Monday, December 7, 2009

Bob Newhart. Living Legend.

Bob Newhart A living legend

Last night, I had the tremendous privilege to go and see one the premier, comic geniuses of our time.

To witness Bob Newhart perform live has been a dream of mine for some time. There really is no perfect way to express how thrilled I was to be given that opportunity.

As many of you know, about a month ago, I had invited Ben Stiller to accompany me to this "historic" (at least for me) event. Unfortunately, he was unable to attend...but did send his regrets.

Since Ben declined the invitation, many have speculated about who would end up joining me. Would it be Ryan Seacrest? or maybe Ellen Degeneres?

Well, despite the rumours that circulated, if it wasn't Stiller, then there was really only one other person on my list.

So, last night, I experienced a dream fulfilled...with my dad. For one hour, it was Bob - my hero in comedy, Dad - my hero in life, and me. The three of us had a great time.

The excitement of going
to see Bob Newhart live
had a transforming effect on me.

Newhart is 80 years old. He's been performing comedy, as he mentioned last night, for 50 years. FIFTY YEARS! This man has been perfecting his craft for longer than I've been alive. He is one of the last remaining members of an era of comedy that I respect deeply.

I wore a suit to the show, partly because it was an incredibly special night and partly to reflect my love for the "class" that exudes from Newhart and some of his contemporaries.

For me, there has always been something very compelling about the entertainers of the 50's and 60's. To watch them do their thing, so relaxed, while in suit and tie, has always impressed me.

On the old TV shows, they would casually chat, laugh and even act out sketch comedy routines, all while dressed like they were going to a wedding. I find it amazing. This sketch, with Bob Newhart & Dean Martin, is one of my favourites.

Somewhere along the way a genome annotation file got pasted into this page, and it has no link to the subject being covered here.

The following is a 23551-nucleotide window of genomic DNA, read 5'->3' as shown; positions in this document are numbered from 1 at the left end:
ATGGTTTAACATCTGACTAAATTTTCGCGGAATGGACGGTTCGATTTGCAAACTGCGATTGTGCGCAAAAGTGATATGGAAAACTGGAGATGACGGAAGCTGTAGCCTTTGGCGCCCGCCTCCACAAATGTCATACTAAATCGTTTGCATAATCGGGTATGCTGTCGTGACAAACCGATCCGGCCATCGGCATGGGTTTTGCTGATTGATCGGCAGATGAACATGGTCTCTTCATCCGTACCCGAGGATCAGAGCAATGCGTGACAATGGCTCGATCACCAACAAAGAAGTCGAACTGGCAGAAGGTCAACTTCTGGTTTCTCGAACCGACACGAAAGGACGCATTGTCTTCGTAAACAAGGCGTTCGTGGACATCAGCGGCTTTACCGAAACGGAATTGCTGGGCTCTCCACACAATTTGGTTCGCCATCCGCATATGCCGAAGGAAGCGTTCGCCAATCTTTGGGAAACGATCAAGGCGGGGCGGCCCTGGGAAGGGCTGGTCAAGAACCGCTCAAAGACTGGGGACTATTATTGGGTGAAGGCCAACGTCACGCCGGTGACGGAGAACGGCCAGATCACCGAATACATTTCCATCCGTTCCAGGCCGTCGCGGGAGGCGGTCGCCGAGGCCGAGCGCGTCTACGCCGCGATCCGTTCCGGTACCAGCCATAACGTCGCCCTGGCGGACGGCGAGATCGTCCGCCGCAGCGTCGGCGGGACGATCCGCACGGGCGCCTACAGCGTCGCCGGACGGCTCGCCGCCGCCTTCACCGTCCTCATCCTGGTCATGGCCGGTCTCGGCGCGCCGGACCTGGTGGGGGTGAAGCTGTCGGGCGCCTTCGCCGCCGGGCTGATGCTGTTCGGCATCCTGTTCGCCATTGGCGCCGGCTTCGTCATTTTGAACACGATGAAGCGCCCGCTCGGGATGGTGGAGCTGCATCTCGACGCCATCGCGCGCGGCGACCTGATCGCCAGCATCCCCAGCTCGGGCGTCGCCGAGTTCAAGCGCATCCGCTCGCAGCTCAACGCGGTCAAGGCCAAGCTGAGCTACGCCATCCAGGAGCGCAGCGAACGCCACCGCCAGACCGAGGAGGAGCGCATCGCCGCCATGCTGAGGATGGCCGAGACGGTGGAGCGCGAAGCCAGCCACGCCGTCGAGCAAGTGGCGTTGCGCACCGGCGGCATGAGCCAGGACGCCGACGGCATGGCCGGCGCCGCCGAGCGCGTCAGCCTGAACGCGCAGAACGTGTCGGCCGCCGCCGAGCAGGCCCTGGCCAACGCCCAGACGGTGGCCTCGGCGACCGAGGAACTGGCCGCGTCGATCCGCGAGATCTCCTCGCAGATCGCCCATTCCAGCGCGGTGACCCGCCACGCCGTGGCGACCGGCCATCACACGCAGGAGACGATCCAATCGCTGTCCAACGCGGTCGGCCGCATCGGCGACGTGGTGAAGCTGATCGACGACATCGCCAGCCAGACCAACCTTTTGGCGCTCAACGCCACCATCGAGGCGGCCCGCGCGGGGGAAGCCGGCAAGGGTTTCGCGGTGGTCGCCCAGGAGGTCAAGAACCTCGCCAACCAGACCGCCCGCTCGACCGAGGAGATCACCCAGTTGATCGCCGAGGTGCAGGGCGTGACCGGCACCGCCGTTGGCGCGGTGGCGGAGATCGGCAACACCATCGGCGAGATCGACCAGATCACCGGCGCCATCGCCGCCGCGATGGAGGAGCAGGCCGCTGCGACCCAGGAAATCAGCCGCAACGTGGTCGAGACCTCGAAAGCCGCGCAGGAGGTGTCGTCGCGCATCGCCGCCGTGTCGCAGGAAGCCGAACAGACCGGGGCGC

The "Classic" look and feel, of Newhart and the Golden Age of comedy, has influenced me tremendously.

It is reflected in my "brand" name Up Standing Comedy; in my logo; in the red curtain, I often use as a backdrop; and in my stage attire. On stage, I even drink from a glass - not a bottle of water - in a silent homage to Dean Martin, who always had a glass in his hand (which, contrary to popular belief, was often filled with apple juice).

Regarding my attire, when Up Standing Comedy officially launched, I took to the stage dressed in black pants, dress shoes, crisp white shirt and...a fedora. Since then, I have debated - in my mind, whether or not to add the jacket and tie, to complete the look.

But, you can bet, the next time I perform will be in the full suit. Newhart settled that little inner argument last night.

Maybe it was just the excitement of the moment, but when he first appeared on stage, with jacket and tie...argument over. I was sold. Jacket and tie, it is!
Watching the show, was a little bit of a balancing act. Throughout it, I found myself crossing back and forth from spectator to student. Unlike many of the other people in attendance, I was not only enjoying the comedy...but was enjoying the comedian.